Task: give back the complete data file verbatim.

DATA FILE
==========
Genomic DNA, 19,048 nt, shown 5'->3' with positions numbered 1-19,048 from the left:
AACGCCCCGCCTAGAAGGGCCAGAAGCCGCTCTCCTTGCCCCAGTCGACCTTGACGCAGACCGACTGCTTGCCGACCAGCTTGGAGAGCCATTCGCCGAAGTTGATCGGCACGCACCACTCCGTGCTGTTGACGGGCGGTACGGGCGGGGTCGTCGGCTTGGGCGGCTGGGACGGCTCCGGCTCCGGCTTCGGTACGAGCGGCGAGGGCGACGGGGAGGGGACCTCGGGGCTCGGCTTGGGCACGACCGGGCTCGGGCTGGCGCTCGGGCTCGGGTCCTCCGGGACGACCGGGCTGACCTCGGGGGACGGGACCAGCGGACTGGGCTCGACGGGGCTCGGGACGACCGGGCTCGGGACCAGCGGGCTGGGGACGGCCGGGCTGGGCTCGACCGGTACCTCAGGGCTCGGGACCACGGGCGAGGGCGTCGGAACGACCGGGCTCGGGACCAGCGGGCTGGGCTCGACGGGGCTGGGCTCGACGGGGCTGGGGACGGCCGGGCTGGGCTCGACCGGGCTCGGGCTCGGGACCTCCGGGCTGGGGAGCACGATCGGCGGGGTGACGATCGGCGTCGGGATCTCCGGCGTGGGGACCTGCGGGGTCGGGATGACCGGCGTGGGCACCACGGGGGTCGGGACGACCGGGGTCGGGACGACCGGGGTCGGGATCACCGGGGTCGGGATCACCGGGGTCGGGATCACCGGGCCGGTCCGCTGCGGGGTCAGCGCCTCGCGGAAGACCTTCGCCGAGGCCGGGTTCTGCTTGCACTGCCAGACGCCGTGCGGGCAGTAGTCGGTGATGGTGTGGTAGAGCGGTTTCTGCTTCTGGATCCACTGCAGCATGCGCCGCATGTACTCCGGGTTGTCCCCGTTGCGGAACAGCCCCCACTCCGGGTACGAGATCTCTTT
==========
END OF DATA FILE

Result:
Genomic DNA, 19,048 nt, shown 5'->3' with positions numbered 1-19,048 from the left:
AACGCCCCGCCTAGAAGGGCCAGAAGCCGCTCTCCTTGCCCCAGTCGACCTTGACGCAGACCGACTGCTTGCCGACCAGCTTGGAGAGCCATTCGCCGAAGTTGATCGGCACGCACCACTCCGTGCTGTTGACGGGCGGTACGGGCGGGGTCGTCGGCTTGGGCGGCTGGGACGGCTCCGGCTCCGGCTTCGGTACGAGCGGCGAGGGCGACGGGGAGGGGACCTCGGGGCTCGGCTTGGGCACGACCGGGCTCGGGCTGGCGCTCGGGCTCGGGTCCTCCGGGACGACCGGGCTGACCTCGGGGGACGGGACCAGCGGACTGGGCTCGACGGGGCTCGGGACGACCGGGCTCGGGACCAGCGGGCTGGGGACGGCCGGGCTGGGCTCGACCGGTACCTCAGGGCTCGGGACCACGGGCGAGGGCGTCGGAACGACCGGGCTCGGGACCAGCGGGCTGGGCTCGACGGGGCTGGGCTCGACGGGGCTGGGGACGGCCGGGCTGGGCTCGACCGGGCTCGGGCTCGGGACCTCCGGGCTGGGGAGCACGATCGGCGGGGTGACGATCGGCGTCGGGATCTCCGGCGTGGGGACCTGCGGGGTCGGGATGACCGGCGTGGGCACCACGGGGGTCGGGACGACCGGGGTCGGGACGACCGGGGTCGGGATCACCGGGGTCGGGATCACCGGGGTCGGGATCACCGGGCCGGTCCGCTGCGGGGTCAGCGCCTCGCGGAAGACCTTCGCCGAGGCCGGGTTCTGCTTGCACTGCCAGACGCCGTGCGGGCAGTAGTCGGTGATGGTGTGGTAGAGCGGTTTCTGCTTCTGGATCCACTGCAGCATGCGCCGCATGTACTCCGGGTTGTCCCCGTTGCGGAACAGCCCCCACTCCGGGTACGAGATCTCTTT